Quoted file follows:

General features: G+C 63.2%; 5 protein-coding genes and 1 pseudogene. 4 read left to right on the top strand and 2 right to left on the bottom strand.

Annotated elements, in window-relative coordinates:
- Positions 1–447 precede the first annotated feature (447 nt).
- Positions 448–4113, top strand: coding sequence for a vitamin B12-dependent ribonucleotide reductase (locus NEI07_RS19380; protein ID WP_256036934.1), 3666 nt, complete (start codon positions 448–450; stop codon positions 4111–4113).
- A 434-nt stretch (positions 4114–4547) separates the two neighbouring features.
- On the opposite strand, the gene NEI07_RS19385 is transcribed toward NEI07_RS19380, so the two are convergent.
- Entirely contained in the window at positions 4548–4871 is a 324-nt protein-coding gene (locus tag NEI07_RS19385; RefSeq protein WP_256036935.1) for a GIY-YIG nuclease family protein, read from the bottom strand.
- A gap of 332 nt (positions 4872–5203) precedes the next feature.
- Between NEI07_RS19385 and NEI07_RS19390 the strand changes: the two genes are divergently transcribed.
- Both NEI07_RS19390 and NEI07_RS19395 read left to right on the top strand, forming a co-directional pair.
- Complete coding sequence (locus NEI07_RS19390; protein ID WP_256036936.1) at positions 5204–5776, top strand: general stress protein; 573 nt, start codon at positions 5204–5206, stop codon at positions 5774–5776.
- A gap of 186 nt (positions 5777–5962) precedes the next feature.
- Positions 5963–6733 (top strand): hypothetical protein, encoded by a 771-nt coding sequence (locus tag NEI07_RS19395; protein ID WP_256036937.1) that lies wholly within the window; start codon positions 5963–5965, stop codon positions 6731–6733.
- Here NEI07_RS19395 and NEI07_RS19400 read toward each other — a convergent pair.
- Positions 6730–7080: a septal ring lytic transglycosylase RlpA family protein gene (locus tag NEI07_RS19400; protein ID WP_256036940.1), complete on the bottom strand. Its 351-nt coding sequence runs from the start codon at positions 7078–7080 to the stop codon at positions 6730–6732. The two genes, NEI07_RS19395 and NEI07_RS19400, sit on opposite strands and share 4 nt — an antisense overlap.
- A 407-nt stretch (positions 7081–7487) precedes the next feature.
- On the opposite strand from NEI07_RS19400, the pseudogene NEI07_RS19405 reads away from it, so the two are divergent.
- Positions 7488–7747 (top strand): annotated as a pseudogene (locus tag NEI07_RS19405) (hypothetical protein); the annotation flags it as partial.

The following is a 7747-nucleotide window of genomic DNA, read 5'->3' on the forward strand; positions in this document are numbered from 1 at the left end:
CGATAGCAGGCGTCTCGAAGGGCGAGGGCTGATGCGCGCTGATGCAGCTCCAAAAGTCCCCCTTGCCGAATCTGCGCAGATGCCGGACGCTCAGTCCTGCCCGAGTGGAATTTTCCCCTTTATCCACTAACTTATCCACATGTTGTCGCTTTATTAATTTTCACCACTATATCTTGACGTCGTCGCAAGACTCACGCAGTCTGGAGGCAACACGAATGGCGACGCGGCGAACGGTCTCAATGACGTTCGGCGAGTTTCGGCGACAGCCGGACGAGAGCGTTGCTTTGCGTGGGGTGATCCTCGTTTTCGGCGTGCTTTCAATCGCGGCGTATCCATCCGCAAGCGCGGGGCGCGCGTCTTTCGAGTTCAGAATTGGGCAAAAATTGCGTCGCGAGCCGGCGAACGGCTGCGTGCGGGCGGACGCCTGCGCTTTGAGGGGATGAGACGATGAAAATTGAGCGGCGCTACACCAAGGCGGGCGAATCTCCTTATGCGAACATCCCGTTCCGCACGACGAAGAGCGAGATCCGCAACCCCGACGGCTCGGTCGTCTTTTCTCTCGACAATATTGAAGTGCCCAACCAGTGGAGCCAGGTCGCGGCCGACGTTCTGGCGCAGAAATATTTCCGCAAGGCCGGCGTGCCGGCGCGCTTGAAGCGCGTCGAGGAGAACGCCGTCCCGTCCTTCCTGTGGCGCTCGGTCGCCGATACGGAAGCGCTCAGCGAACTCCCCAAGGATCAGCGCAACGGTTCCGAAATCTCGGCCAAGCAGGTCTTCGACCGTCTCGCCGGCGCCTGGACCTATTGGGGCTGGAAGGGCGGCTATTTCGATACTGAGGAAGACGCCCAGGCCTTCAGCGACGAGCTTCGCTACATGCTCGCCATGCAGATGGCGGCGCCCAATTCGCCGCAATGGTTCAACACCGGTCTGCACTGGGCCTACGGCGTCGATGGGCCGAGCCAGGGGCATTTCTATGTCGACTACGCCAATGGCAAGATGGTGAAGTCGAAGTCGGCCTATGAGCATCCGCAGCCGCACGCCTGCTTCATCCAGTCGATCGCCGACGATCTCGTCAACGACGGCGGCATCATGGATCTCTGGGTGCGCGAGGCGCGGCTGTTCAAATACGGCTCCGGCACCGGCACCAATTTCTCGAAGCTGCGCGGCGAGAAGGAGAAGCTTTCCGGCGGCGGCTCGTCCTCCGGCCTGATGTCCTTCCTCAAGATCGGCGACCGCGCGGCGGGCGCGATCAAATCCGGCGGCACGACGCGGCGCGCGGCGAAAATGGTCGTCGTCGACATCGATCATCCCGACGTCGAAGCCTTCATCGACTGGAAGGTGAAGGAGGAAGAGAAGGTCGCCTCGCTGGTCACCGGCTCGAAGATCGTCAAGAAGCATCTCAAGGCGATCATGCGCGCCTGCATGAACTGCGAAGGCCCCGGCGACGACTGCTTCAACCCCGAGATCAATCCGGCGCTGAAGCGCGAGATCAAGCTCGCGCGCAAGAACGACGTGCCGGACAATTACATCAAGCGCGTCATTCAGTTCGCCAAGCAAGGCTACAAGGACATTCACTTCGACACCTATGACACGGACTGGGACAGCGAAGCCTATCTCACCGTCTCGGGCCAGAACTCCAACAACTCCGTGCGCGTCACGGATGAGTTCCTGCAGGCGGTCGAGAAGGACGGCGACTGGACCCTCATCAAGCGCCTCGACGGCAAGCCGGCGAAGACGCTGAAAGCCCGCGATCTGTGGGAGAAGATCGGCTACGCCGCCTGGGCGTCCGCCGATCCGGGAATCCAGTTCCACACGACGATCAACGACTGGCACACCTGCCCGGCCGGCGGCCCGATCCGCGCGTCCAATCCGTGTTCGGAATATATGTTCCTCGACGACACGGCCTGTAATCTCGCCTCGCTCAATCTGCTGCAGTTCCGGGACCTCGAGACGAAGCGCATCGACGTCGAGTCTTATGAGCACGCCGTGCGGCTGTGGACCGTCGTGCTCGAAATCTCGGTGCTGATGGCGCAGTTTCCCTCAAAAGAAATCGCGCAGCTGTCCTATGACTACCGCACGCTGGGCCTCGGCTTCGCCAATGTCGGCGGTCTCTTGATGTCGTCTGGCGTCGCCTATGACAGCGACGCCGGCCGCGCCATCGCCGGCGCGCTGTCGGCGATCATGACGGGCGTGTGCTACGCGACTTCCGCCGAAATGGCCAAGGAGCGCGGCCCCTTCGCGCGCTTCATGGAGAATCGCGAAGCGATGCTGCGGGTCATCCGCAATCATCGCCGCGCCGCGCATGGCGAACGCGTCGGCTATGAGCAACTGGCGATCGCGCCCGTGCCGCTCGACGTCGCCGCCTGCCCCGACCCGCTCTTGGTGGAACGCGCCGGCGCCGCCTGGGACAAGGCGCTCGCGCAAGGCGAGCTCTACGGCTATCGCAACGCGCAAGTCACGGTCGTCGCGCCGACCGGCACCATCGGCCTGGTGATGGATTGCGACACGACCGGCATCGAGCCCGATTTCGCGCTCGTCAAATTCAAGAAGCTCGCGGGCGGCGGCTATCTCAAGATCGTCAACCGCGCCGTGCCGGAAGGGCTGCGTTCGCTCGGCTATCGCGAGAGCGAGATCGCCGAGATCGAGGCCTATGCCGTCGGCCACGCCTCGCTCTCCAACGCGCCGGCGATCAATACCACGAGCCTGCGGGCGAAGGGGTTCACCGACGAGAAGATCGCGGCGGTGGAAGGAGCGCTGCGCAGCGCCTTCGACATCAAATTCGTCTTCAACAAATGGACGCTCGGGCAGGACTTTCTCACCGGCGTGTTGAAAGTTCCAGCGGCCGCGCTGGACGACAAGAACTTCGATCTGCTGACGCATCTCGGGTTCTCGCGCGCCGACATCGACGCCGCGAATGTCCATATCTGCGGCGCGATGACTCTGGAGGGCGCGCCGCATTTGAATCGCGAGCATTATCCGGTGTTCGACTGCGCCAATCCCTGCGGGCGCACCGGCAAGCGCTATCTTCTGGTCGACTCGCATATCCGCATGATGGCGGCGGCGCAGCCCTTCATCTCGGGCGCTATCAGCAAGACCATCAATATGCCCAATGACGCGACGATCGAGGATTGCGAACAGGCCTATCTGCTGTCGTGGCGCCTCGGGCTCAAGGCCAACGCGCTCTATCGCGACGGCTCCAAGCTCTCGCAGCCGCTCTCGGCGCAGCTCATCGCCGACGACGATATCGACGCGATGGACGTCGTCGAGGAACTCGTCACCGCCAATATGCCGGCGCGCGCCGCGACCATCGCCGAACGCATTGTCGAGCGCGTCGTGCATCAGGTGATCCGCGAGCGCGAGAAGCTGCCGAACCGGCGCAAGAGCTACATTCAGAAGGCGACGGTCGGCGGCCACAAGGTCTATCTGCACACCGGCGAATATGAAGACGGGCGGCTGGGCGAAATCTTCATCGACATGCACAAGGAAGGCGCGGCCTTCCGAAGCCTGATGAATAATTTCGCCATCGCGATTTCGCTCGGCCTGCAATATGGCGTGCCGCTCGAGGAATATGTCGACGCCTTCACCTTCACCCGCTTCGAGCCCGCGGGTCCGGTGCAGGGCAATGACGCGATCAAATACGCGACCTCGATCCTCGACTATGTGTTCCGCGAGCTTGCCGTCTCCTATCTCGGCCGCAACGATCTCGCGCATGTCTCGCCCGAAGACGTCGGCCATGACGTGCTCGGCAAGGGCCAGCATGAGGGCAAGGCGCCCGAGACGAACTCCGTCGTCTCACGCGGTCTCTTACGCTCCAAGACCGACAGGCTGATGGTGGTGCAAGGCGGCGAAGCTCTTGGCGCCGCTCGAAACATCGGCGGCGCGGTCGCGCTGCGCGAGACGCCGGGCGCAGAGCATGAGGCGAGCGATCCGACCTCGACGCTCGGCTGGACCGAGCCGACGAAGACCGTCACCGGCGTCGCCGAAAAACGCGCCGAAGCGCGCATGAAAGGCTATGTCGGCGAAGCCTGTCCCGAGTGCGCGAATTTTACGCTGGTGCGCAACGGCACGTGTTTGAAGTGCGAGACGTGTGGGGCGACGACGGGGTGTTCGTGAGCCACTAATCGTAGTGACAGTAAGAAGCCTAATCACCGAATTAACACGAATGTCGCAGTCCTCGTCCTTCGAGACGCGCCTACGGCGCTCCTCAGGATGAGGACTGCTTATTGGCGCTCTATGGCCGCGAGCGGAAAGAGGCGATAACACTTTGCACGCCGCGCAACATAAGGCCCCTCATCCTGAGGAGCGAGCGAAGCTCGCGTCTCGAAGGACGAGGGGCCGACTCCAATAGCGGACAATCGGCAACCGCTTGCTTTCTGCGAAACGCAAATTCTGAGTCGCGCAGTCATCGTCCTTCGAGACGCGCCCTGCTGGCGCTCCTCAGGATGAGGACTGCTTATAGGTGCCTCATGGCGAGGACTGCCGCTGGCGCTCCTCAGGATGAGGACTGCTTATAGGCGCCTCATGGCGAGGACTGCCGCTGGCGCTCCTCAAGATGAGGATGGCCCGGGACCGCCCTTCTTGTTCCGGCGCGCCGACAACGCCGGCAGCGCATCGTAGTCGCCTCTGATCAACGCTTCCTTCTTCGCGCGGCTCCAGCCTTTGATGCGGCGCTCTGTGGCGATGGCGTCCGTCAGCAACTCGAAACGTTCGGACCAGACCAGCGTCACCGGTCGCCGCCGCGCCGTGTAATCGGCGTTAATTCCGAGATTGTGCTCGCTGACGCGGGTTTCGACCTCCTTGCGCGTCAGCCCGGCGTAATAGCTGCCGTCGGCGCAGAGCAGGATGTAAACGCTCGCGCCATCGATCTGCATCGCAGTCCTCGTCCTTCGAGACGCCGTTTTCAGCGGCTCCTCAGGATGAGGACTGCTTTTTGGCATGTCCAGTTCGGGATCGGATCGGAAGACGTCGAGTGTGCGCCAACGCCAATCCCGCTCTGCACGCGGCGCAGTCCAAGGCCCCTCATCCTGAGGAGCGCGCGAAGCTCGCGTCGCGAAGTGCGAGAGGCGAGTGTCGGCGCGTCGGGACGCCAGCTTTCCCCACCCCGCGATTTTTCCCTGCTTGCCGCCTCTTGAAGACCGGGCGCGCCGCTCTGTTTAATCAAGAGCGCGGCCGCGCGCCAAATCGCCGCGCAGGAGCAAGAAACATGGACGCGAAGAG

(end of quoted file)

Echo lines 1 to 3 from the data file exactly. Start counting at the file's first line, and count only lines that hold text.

General features: G+C 63.2%; 5 protein-coding genes and 1 pseudogene. 4 read left to right on the top strand and 2 right to left on the bottom strand.

Annotated elements, in window-relative coordinates:
- Positions 1–447 precede the first annotated feature (447 nt).